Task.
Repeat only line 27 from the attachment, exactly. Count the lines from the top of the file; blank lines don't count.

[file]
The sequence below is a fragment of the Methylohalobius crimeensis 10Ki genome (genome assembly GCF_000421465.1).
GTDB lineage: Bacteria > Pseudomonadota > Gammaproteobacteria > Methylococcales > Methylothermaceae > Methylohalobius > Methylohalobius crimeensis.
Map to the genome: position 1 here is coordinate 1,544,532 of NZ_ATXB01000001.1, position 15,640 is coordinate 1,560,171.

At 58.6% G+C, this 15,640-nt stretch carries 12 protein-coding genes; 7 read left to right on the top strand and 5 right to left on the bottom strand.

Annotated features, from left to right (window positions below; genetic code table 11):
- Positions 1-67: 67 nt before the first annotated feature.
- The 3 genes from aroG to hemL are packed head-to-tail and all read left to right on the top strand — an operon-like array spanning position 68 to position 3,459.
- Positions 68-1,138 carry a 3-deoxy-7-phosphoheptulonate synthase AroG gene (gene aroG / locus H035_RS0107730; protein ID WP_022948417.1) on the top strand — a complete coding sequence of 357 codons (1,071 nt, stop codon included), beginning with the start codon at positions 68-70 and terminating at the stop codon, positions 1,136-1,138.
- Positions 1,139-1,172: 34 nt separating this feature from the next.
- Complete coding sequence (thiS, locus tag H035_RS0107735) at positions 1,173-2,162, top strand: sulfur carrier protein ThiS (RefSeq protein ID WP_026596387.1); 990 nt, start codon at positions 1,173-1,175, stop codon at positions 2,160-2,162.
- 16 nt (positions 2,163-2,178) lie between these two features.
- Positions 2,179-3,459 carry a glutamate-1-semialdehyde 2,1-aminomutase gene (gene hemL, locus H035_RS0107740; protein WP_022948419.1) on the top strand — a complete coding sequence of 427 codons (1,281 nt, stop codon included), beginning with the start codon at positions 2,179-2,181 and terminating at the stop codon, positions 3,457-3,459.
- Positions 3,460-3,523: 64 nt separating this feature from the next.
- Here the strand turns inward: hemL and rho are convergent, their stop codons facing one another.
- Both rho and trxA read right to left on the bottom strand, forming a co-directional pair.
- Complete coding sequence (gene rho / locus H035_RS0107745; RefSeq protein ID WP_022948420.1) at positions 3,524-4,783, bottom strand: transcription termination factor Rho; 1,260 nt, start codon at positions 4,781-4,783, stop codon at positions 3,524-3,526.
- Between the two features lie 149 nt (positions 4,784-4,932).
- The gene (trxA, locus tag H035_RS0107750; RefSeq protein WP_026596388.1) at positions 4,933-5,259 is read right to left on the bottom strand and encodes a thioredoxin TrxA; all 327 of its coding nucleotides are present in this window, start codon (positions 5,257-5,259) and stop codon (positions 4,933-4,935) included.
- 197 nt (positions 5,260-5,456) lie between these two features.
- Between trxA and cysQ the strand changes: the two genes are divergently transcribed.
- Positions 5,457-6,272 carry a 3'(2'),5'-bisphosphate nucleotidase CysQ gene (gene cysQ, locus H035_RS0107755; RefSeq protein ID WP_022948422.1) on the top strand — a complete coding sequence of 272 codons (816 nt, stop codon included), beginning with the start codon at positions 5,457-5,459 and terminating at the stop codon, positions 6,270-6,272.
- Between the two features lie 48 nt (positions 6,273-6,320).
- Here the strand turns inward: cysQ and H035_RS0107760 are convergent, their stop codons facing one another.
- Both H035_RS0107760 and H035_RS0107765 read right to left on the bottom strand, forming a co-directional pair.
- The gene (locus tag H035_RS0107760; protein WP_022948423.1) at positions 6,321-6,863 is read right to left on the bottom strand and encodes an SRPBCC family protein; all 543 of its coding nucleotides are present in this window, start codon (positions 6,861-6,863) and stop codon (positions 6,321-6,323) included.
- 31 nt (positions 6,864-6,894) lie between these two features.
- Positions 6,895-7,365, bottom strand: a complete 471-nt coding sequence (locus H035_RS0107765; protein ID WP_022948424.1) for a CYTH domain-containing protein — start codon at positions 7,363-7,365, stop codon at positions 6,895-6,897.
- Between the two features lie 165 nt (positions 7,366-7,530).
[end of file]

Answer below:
- Positions 6,895-7,365, bottom strand: a complete 471-nt coding sequence (locus H035_RS0107765; protein ID WP_022948424.1) for a CYTH domain-containing protein — start codon at positions 7,363-7,365, stop codon at positions 6,895-6,897.